The nonexistence of a threat from Russia means there is no justification for a permanent U.S. military base in Poland, says an analyst, adding that the planned deployment is only "an offensive" directed against Moscow.
“If there is a decision to put a permanent U.S. military base in Poland, you can basically tear up the NATO-Russia Founding Act by which both sides declared that they are not adversaries. Maybe that’s just a recognition of reality that Russia is NATO’s enemy, a designated enemy," and therefore the Western military alliance wants all of its deployments directed against Russia, James Jatras, former US Senate foreign policy analyst told Press TV in an interview on Wednesday.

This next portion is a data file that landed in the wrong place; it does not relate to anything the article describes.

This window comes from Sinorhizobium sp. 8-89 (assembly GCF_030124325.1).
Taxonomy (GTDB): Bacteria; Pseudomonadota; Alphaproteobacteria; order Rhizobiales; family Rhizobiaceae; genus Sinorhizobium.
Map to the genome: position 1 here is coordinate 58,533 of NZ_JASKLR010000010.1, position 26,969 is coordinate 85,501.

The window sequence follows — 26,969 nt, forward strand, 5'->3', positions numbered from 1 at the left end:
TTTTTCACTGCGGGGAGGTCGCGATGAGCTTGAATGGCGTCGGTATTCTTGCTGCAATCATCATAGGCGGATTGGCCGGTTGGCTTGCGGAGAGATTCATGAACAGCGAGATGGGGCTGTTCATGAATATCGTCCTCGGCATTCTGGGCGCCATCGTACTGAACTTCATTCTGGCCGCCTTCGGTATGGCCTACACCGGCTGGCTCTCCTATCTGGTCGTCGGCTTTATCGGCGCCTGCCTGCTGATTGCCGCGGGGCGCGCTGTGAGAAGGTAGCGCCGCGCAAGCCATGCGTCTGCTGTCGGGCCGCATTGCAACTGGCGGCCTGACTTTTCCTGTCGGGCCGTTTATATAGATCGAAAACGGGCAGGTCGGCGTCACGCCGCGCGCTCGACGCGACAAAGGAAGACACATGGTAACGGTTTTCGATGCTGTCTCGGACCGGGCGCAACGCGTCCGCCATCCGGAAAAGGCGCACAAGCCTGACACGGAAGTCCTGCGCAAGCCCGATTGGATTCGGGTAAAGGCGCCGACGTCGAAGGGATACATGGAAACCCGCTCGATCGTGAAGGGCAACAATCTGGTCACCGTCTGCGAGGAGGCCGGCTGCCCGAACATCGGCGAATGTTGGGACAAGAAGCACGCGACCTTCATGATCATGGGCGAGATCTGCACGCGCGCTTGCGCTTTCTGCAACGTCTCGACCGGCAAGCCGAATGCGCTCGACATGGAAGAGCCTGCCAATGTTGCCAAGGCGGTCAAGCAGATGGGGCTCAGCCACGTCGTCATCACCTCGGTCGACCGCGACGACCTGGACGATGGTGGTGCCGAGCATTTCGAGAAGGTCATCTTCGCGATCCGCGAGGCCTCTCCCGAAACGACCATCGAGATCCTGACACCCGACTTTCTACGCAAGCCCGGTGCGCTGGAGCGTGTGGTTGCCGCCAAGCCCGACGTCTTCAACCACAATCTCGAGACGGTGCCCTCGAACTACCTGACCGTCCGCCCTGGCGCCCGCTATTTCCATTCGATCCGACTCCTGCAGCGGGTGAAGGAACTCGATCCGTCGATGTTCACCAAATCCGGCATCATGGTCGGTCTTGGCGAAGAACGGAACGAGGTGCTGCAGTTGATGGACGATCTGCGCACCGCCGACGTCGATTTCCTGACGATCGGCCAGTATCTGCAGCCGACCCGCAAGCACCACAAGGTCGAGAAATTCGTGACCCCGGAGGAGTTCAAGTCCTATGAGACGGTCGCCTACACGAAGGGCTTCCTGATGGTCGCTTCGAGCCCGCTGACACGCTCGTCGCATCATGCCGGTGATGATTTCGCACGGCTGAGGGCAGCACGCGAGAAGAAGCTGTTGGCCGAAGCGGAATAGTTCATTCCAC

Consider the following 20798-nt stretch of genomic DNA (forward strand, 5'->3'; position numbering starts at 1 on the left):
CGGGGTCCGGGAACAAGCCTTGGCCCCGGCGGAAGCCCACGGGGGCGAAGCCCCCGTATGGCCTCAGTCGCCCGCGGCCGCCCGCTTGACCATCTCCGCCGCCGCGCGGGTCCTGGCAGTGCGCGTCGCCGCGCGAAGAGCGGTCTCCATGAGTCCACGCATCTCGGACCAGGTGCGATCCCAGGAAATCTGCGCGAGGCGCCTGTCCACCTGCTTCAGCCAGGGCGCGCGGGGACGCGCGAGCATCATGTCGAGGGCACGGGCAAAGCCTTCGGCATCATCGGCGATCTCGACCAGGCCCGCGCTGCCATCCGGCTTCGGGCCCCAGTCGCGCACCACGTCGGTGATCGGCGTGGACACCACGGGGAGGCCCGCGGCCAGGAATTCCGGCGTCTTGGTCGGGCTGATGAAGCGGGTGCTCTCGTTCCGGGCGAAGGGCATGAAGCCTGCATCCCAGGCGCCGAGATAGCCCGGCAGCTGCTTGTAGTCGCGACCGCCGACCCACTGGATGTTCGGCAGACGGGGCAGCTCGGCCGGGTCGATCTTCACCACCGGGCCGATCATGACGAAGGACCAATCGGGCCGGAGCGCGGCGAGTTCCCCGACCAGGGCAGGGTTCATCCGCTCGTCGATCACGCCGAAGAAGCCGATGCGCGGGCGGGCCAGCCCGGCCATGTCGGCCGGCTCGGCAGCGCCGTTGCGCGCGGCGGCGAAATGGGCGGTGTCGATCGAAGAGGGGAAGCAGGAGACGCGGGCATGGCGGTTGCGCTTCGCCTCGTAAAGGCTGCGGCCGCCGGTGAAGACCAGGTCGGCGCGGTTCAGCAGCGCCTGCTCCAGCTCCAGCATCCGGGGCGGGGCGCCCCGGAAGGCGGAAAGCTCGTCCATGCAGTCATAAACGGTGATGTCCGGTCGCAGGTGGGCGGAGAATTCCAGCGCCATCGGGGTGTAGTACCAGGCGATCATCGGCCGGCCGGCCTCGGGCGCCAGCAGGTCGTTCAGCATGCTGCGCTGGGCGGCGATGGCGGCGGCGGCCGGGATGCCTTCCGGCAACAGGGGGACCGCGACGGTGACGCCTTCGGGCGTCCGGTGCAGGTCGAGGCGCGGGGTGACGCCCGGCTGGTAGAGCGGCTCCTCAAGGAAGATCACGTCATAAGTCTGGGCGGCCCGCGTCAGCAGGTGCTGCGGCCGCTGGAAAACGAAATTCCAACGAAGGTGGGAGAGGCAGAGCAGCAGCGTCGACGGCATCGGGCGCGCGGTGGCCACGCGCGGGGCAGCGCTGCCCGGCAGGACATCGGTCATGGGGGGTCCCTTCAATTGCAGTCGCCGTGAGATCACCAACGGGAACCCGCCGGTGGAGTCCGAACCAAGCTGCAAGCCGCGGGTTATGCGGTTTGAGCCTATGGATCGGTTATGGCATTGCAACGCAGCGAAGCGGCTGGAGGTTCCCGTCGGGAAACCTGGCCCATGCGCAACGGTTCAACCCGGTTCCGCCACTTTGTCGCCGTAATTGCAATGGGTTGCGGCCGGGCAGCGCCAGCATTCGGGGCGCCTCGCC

President Donald Trump has said Washington is seriously considering the possibility of building a permanent military base in Poland.
Trump made the statement during a joint press conference with the visiting Polish President Andrzej Duda in Washington DC on Tuesday.
The U.S. president said the fellow NATO country’s fear of Russian aggression was justified.
Under the U.S. leadership, the NATO military alliance has been increasingly beefing up its presence in Eastern Europe and near Russia's borders.
Wary of the increased military build-up, Russia has accused Poland of opportunism by seeking a permanent NATO presence on its soil.
This article has been adapted from its original source.
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